How To Avoid Burnout

How To Avoid Burnout

Burnout does not just happen to us. It’s a result of increased job-stress overtime where we are no longer able to meet the increased demands of our jobs. Burnout can be especially high for high-performing professionals and executives who are working in their ideal careers (e.g. a career that brings together their expertise, strengths, innate talents and career passions) if they are not delegating, setting boundaries and saying “no” when necessary.

Here are four strategies to help you avoid burnout.

  1. Increase your self-awareness. When you are constantly feeling irritable, indecisive and having difficulty concentrating on your work, these are key signs that you are heading toward burnout. Don’t ignore these warning signs. Being able to recognize and understand your moods, emotions, and drives, as well as your impact on others, is critical to your success as a leader. It’s also the first step toward making positive and proactive changes for the better.
  2. Let it go. You’ll need to let go of your need to be perfect and your need to be liked by everyone if you want to make changes in your career. Not only are these impossible needs to be met, they will sabotage your growth and success. Begin by putting all non-life or death issues on hold including emails, phone calls, voice messages and text messages. You’ve probably unintentionally created an unhealthy culture at work by being the “go-to” person for every single issue and decision. You need to change these dynamics by changing your mindset, behaviors, actions and habits.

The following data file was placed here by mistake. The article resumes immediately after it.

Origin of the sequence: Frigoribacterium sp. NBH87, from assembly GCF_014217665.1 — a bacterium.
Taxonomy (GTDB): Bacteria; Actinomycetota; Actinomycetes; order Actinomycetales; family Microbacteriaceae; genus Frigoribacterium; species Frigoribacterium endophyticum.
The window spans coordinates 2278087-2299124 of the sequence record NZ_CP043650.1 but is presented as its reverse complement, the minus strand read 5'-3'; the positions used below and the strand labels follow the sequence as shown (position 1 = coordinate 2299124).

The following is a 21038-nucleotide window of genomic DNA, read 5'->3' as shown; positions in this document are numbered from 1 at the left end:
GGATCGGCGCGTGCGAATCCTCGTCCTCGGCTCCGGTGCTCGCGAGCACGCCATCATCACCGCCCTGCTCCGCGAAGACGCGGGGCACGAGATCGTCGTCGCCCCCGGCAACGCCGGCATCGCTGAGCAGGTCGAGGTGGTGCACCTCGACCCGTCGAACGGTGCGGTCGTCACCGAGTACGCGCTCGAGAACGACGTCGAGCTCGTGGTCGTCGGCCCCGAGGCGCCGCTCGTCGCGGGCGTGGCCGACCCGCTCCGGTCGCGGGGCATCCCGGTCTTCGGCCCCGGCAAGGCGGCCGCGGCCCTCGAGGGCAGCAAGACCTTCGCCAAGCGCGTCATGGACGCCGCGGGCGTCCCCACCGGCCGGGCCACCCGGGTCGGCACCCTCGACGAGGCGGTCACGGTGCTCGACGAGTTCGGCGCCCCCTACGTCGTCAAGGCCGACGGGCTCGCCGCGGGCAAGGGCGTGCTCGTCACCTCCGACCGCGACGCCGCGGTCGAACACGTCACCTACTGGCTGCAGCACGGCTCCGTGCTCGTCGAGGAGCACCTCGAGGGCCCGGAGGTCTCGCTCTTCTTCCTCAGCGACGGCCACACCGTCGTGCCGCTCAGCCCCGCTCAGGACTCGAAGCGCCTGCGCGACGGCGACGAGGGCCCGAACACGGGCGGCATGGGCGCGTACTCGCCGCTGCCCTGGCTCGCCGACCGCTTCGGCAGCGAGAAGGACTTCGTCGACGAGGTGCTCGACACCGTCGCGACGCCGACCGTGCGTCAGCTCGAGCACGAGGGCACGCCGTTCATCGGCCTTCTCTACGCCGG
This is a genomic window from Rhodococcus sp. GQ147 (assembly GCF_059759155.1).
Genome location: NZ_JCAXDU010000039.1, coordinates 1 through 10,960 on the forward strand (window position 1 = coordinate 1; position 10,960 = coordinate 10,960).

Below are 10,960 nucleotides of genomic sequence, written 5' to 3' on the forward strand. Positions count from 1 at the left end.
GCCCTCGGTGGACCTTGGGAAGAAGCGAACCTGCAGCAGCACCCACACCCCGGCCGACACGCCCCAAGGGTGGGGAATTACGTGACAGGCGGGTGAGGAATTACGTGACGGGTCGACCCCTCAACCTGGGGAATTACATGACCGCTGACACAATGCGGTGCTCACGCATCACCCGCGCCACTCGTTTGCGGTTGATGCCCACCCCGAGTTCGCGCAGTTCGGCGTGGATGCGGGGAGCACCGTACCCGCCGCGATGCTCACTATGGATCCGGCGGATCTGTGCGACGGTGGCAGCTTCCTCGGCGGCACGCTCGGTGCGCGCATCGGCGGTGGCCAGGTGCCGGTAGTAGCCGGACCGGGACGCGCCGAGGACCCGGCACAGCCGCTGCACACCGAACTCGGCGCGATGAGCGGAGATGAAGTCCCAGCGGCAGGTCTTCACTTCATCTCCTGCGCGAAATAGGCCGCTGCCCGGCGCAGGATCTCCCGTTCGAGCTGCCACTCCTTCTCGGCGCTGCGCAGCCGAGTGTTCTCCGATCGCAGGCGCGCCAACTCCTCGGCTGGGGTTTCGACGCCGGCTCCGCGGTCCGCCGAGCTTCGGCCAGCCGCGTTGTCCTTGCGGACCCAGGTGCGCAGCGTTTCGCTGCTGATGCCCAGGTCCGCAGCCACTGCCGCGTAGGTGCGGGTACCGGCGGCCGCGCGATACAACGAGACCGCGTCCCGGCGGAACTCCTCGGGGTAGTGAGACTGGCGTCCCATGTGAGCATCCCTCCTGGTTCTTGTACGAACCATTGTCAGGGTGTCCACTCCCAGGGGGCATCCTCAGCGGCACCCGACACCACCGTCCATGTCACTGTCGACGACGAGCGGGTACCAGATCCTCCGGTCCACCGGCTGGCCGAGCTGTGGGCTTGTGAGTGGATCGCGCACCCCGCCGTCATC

3. Move your body. A simple 20-minute walk outside will help you clear your mind and help to release the strong negative emotions that have been building up inside over time. As hard as it may feel to get up from behind your desk and computer to do some form of exercise, do it anyway. You’ll feel calmer, clearer and more confident once you return to begin making small yet significant changes to how you currently experience your day-to-day job.
  4. Analyze your current responsibilities. What tasks can be automated? What responsibilities can be delegated? Which projects can you take on a lesser role? You need to get serious about identifying what you can delegate, where you need to set boundaries, and where you need to say “no” to avoid burnout. Your primary focus, time and energy need to be on higher-visibility and higher-impact work that play to your expertise, strengths, talents and career passions. By creating systems and structures to help manage what’s already on your plate, you’ll lighten your load and be more effective in performing at your optimal level.

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